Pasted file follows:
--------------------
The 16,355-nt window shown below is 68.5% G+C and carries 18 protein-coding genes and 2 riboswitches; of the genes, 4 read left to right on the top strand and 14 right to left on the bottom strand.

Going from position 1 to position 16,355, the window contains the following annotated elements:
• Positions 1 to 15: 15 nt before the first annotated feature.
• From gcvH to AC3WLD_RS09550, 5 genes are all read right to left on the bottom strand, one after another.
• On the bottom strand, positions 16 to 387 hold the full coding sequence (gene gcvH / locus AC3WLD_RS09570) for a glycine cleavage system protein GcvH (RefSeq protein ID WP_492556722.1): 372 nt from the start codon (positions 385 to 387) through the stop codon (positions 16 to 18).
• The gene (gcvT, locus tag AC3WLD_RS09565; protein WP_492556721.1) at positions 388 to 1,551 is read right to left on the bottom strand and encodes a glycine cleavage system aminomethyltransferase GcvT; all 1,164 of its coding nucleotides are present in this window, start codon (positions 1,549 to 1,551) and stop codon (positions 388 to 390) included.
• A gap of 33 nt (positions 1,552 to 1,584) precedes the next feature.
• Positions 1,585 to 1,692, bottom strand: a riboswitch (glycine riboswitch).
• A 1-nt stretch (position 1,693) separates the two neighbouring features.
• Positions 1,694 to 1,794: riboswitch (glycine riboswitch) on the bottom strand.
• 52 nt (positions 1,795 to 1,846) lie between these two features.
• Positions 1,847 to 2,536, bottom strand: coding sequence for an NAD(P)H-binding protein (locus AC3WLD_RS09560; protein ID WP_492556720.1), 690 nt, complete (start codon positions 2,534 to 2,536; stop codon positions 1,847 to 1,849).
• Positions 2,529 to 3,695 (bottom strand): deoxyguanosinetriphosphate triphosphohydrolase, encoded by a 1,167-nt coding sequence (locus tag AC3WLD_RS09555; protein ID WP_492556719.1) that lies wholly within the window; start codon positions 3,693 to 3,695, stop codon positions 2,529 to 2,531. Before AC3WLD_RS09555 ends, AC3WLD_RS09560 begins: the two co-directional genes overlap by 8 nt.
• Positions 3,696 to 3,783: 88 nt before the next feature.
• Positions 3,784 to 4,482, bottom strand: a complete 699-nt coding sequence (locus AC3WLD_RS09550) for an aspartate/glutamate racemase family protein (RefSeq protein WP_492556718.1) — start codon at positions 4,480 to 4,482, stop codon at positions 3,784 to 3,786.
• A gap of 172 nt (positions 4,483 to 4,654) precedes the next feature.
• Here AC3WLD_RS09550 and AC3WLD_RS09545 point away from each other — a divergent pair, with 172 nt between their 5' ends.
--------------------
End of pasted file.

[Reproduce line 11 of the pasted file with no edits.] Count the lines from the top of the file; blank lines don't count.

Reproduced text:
• 52 nt (positions 1,795 to 1,846) lie between these two features.